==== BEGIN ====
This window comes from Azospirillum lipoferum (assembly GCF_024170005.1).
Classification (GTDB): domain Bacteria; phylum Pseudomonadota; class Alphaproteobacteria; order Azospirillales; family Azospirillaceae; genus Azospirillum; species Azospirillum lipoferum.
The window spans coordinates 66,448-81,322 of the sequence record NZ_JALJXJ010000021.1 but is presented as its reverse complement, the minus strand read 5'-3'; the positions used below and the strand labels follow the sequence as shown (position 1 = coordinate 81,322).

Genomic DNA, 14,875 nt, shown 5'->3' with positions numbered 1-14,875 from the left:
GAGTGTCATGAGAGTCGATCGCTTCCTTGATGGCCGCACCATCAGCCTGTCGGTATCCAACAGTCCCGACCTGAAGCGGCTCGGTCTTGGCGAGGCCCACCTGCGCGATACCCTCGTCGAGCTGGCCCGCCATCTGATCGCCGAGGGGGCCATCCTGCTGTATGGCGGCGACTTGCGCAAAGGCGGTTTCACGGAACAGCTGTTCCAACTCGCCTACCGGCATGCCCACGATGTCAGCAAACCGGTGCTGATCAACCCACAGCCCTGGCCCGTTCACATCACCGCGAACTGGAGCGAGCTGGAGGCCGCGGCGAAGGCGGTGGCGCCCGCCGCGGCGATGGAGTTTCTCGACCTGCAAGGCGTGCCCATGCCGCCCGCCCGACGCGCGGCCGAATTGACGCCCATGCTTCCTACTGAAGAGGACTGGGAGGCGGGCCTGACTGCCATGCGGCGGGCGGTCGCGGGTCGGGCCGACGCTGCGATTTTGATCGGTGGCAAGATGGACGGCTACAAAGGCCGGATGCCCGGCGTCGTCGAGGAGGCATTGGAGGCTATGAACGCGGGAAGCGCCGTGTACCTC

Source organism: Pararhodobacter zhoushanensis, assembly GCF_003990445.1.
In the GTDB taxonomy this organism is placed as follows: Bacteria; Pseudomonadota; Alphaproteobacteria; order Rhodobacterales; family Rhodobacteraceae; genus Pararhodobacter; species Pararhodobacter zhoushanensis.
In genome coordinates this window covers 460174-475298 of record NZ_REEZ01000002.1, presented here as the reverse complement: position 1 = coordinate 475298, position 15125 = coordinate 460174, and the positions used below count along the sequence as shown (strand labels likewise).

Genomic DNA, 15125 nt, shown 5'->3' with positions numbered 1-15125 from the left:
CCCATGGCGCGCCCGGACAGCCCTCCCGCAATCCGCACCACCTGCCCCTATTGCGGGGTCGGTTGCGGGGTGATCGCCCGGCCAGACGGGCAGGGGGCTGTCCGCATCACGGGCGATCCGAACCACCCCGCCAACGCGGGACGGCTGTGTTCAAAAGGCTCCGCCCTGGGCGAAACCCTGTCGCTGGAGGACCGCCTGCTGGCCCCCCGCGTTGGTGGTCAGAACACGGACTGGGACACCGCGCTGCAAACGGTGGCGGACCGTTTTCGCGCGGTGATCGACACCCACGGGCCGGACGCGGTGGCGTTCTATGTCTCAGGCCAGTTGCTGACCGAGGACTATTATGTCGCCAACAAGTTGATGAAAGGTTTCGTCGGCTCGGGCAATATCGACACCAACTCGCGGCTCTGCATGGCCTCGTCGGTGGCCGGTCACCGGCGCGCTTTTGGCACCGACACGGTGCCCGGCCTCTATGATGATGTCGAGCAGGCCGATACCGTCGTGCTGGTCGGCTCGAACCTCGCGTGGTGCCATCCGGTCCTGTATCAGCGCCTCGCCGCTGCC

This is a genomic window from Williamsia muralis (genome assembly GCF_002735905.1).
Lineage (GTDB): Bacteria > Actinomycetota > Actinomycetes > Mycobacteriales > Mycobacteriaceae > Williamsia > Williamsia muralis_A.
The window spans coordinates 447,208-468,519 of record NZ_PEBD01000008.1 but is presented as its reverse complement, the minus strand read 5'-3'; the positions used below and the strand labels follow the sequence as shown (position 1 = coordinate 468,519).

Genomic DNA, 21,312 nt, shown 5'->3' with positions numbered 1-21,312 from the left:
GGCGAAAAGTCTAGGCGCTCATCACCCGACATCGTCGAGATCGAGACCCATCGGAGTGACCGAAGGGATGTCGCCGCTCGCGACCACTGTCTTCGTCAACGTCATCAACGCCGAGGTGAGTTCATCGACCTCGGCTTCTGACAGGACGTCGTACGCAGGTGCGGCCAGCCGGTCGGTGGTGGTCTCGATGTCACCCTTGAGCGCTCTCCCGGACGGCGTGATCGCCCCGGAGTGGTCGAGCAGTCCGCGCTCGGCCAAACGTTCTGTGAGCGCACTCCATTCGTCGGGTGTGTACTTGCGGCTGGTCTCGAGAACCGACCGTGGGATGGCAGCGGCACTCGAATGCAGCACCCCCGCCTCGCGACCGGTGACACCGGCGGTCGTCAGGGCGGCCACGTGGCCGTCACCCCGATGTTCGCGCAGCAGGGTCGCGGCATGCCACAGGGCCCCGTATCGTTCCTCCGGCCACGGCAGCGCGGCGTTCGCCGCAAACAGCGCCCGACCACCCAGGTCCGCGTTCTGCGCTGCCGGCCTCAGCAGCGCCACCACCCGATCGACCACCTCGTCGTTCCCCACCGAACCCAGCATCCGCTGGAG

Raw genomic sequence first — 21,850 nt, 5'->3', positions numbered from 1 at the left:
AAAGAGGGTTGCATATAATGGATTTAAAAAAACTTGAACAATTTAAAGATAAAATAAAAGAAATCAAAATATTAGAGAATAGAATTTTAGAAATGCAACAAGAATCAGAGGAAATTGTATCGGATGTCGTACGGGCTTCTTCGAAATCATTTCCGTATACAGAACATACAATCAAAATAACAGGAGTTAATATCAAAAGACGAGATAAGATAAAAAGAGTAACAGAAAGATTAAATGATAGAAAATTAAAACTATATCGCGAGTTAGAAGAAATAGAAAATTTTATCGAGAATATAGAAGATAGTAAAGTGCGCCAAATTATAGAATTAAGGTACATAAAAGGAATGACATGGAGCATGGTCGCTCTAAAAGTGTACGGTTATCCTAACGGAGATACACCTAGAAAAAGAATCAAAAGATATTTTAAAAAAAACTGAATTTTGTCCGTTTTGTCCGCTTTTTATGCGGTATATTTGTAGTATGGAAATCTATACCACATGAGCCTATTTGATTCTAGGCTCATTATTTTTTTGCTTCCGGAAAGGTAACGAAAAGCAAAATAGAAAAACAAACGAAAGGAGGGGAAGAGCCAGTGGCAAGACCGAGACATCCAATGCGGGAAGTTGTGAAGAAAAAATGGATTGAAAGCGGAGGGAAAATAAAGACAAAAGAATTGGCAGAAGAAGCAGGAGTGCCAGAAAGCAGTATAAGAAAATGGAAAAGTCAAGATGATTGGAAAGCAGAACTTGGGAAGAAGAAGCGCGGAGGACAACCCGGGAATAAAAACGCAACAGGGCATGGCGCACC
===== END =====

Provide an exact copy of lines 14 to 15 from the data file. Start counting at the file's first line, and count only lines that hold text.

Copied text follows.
Genomic DNA, 21,312 nt, shown 5'->3' with positions numbered 1-21,312 from the left:
GGCGAAAAGTCTAGGCGCTCATCACCCGACATCGTCGAGATCGAGACCCATCGGAGTGACCGAAGGGATGTCGCCGCTCGCGACCACTGTCTTCGTCAACGTCATCAACGCCGAGGTGAGTTCATCGACCTCGGCTTCTGACAGGACGTCGTACGCAGGTGCGGCCAGCCGGTCGGTGGTGGTCTCGATGTCACCCTTGAGCGCTCTCCCGGACGGCGTGATCGCCCCGGAGTGGTCGAGCAGTCCGCGCTCGGCCAAACGTTCTGTGAGCGCACTCCATTCGTCGGGTGTGTACTTGCGGCTGGTCTCGAGAACCGACCGTGGGATGGCAGCGGCACTCGAATGCAGCACCCCCGCCTCGCGACCGGTGACACCGGCGGTCGTCAGGGCGGCCACGTGGCCGTCACCCCGATGTTCGCGCAGCAGGGTCGCGGCATGCCACAGGGCCCCGTATCGTTCCTCCGGCCACGGCAGCGCGGCGTTCGCCGCAAACAGCGCCCGACCACCCAGGTCCGCGTTCTGCGCTGCCGGCCTCAGCAGCGCCACCACCCGATCGACCACCTCGTCGTTCCCCACCGAACCCAGCATCCGCTGGAG